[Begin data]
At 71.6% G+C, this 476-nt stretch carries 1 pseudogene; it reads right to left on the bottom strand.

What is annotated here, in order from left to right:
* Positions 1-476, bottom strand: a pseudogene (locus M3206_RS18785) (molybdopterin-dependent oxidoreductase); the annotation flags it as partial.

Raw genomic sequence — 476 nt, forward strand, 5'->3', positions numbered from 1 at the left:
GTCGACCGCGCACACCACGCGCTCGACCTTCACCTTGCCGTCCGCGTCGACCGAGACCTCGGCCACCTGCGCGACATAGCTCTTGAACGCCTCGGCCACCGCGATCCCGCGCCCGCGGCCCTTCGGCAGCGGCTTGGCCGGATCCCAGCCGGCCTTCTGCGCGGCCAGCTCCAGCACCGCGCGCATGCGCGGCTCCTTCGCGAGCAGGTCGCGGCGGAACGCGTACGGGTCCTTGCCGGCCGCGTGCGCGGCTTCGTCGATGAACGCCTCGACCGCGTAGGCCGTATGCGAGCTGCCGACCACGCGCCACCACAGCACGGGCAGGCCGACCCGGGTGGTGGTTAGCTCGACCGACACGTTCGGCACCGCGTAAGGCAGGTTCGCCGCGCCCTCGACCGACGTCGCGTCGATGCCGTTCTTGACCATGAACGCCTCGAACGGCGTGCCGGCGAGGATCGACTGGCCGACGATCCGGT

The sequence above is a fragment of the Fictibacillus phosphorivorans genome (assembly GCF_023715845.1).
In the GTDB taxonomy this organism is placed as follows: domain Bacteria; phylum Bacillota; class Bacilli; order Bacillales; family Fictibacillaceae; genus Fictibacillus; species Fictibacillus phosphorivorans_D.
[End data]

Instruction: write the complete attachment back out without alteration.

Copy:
At 71.6% G+C, this 476-nt stretch carries 1 pseudogene; it reads right to left on the bottom strand.

What is annotated here, in order from left to right:
* Positions 1-476, bottom strand: a pseudogene (locus M3206_RS18785) (molybdopterin-dependent oxidoreductase); the annotation flags it as partial.

Raw genomic sequence — 476 nt, forward strand, 5'->3', positions numbered from 1 at the left:
GTCGACCGCGCACACCACGCGCTCGACCTTCACCTTGCCGTCCGCGTCGACCGAGACCTCGGCCACCTGCGCGACATAGCTCTTGAACGCCTCGGCCACCGCGATCCCGCGCCCGCGGCCCTTCGGCAGCGGCTTGGCCGGATCCCAGCCGGCCTTCTGCGCGGCCAGCTCCAGCACCGCGCGCATGCGCGGCTCCTTCGCGAGCAGGTCGCGGCGGAACGCGTACGGGTCCTTGCCGGCCGCGTGCGCGGCTTCGTCGATGAACGCCTCGACCGCGTAGGCCGTATGCGAGCTGCCGACCACGCGCCACCACAGCACGGGCAGGCCGACCCGGGTGGTGGTTAGCTCGACCGACACGTTCGGCACCGCGTAAGGCAGGTTCGCCGCGCCCTCGACCGACGTCGCGTCGATGCCGTTCTTGACCATGAACGCCTCGAACGGCGTGCCGGCGAGGATCGACTGGCCGACGATCCGGT

The sequence above is a fragment of the Fictibacillus phosphorivorans genome (assembly GCF_023715845.1).
In the GTDB taxonomy this organism is placed as follows: domain Bacteria; phylum Bacillota; class Bacilli; order Bacillales; family Fictibacillaceae; genus Fictibacillus; species Fictibacillus phosphorivorans_D.